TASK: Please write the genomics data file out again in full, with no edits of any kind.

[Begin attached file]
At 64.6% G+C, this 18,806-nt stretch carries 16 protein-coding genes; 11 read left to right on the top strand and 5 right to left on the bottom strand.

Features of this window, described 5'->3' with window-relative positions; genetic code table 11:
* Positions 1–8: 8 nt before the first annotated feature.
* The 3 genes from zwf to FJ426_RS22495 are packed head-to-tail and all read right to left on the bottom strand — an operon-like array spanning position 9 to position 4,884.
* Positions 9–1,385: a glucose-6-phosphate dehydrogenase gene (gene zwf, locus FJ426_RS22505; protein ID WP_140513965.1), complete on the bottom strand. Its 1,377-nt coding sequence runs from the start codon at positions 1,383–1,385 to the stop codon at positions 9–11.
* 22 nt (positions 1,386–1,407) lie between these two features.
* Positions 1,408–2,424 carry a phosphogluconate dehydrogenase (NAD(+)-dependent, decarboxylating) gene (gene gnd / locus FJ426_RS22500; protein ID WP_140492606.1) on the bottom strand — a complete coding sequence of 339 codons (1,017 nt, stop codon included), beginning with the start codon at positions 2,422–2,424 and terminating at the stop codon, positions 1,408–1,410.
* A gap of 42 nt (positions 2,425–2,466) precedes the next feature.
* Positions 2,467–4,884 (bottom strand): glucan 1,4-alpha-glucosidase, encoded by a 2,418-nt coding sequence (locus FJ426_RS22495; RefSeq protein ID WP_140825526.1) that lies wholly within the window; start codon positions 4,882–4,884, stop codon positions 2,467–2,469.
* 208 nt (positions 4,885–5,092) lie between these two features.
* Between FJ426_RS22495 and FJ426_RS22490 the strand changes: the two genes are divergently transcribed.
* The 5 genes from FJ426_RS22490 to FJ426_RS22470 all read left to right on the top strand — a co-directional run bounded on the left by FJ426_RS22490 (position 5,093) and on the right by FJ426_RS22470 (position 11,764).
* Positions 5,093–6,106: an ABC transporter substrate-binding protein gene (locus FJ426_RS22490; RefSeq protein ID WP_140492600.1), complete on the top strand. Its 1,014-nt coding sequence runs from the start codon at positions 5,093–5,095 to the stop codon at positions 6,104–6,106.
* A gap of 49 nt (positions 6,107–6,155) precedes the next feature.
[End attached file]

At 64.6% G+C, this 18,806-nt stretch carries 16 protein-coding genes; 11 read left to right on the top strand and 5 right to left on the bottom strand.

Features of this window, described 5'->3' with window-relative positions; genetic code table 11:
* Positions 1–8: 8 nt before the first annotated feature.
* The 3 genes from zwf to FJ426_RS22495 are packed head-to-tail and all read right to left on the bottom strand — an operon-like array spanning position 9 to position 4,884.
* Positions 9–1,385: a glucose-6-phosphate dehydrogenase gene (gene zwf, locus FJ426_RS22505; protein ID WP_140513965.1), complete on the bottom strand. Its 1,377-nt coding sequence runs from the start codon at positions 1,383–1,385 to the stop codon at positions 9–11.
* 22 nt (positions 1,386–1,407) lie between these two features.
* Positions 1,408–2,424 carry a phosphogluconate dehydrogenase (NAD(+)-dependent, decarboxylating) gene (gene gnd / locus FJ426_RS22500; protein ID WP_140492606.1) on the bottom strand — a complete coding sequence of 339 codons (1,017 nt, stop codon included), beginning with the start codon at positions 2,422–2,424 and terminating at the stop codon, positions 1,408–1,410.
* A gap of 42 nt (positions 2,425–2,466) precedes the next feature.
* Positions 2,467–4,884 (bottom strand): glucan 1,4-alpha-glucosidase, encoded by a 2,418-nt coding sequence (locus FJ426_RS22495; RefSeq protein ID WP_140825526.1) that lies wholly within the window; start codon positions 4,882–4,884, stop codon positions 2,467–2,469.
* 208 nt (positions 4,885–5,092) lie between these two features.
* Between FJ426_RS22495 and FJ426_RS22490 the strand changes: the two genes are divergently transcribed.
* The 5 genes from FJ426_RS22490 to FJ426_RS22470 all read left to right on the top strand — a co-directional run bounded on the left by FJ426_RS22490 (position 5,093) and on the right by FJ426_RS22470 (position 11,764).
* Positions 5,093–6,106: an ABC transporter substrate-binding protein gene (locus FJ426_RS22490; RefSeq protein ID WP_140492600.1), complete on the top strand. Its 1,014-nt coding sequence runs from the start codon at positions 5,093–5,095 to the stop codon at positions 6,104–6,106.
* A gap of 49 nt (positions 6,107–6,155) precedes the next feature.